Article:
Abercrombie & Fitch Co (ANF.N) has hired Goldman Sachs Group Inc (GS.N) as it works to ward off pressure from investors, a source familiar with the matter said on Wednesday.
The source would not say what the nature of the pressure was or name the investors, but CNBC earlier tweeted that Goldman was hired to help keep activist Relational Investors at bay.
Abercrombie has been dealing with falling sales because its preppy style does not find many followers in a segment dominated by so-called fast-fashion retailers such as Forever21, which offer more affordable clothes for more fashion seasons, or to other peers such as American Eagle Outfitters (AEO.N) that have done a better job of turning over inventory and styles.
“When you deal with such a specific clientele, they can be your best friend one moment then turn against you the next as trends change,” said Jack Ablin, chief investment officer of Harris Private Bank in Chicago.
“The problems with Abercrombie are probably contained within their own walls, though, as the retail sector in general continues to hold up,” he said.
Investor Michael Bigger of trading firm Bigger Capital, who owns Abercrombie shares, said the news of Goldman being hired was a help to traders like him, since it gave the stock a short-term boost. He said he was betting on a bid at a multiple of 15 times for the stock should there be buyout offers.
Abercrombie is expected to earn $2.53 a share in 2013, according to Thomson Reuters I/B/E/S.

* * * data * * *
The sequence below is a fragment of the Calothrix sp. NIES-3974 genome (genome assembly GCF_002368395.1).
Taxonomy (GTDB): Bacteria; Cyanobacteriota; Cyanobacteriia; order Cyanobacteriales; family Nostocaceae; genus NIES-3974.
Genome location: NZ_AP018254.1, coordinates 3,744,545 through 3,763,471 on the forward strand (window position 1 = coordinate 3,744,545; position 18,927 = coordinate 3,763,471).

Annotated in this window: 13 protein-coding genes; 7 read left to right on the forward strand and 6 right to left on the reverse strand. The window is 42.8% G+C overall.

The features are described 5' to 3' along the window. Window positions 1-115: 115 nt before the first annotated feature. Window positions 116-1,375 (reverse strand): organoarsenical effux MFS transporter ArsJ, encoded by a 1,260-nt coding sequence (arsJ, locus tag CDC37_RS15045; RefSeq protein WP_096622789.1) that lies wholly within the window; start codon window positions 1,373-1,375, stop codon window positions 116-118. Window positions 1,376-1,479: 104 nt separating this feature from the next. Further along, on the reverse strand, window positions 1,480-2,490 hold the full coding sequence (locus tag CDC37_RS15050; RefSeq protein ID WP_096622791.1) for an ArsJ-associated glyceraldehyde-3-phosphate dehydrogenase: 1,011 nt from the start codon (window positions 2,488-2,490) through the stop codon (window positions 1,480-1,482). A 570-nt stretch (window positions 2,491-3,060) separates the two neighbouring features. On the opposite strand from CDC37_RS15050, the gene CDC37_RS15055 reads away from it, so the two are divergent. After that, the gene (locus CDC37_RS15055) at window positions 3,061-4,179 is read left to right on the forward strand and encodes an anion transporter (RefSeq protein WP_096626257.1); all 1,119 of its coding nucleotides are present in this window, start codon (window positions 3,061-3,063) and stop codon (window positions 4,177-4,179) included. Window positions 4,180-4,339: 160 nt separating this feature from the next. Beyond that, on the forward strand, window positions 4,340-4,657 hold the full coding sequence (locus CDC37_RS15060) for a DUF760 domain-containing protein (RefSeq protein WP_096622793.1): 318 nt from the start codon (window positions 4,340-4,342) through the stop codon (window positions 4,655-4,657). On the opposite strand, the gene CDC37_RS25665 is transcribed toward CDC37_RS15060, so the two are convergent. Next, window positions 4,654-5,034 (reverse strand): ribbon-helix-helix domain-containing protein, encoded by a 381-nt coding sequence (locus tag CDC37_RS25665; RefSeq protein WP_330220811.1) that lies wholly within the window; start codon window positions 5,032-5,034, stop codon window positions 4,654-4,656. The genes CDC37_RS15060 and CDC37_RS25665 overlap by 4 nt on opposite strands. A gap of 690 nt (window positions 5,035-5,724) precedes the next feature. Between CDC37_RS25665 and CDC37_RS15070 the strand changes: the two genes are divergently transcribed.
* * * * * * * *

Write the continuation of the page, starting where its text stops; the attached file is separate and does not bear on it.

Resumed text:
The company reported that sales at stores open at least a year fell 10 percent during its fiscal second quarter. While sales are hurting at home, the company has more stores in Europe than American Eagle and Aeropostale Inc (ARO.N), another rival, but said it has frozen plans for new international stores.
In Europe, Abercrombie has had to compete with Sweden’s H&M (HMb.ST), the world’s second-largest fashion retailer, whose sales grew in July for a third straight month.
“While management has been great in the past it hasn’t been as quick as it should have been in being fast and changing,” said Morningstar analyst Jaime Katz.
She said it was also late in the game to be backing off on European expansion and making changes to sourcing and manufacturing networks.
In August, Abercrombie said it was increasing sourcing from the United States and Central America, which are typically more expensive than Asia, to shorten the time between placing orders and getting clothes into stores, in a bid to compete with fast-fashion retailers such as H&M.
Abercrombie shares closed up 5.4 percent at $37.9 on the New York Stock Exchange.
Relational Investors reported a stake of 3.8 percent of Abercrombie’s shares as of the end of June.
The source was anonymous because the talks are confidential. Goldman Sachs and Abercrombie & Fitch were both not immediately available for comment.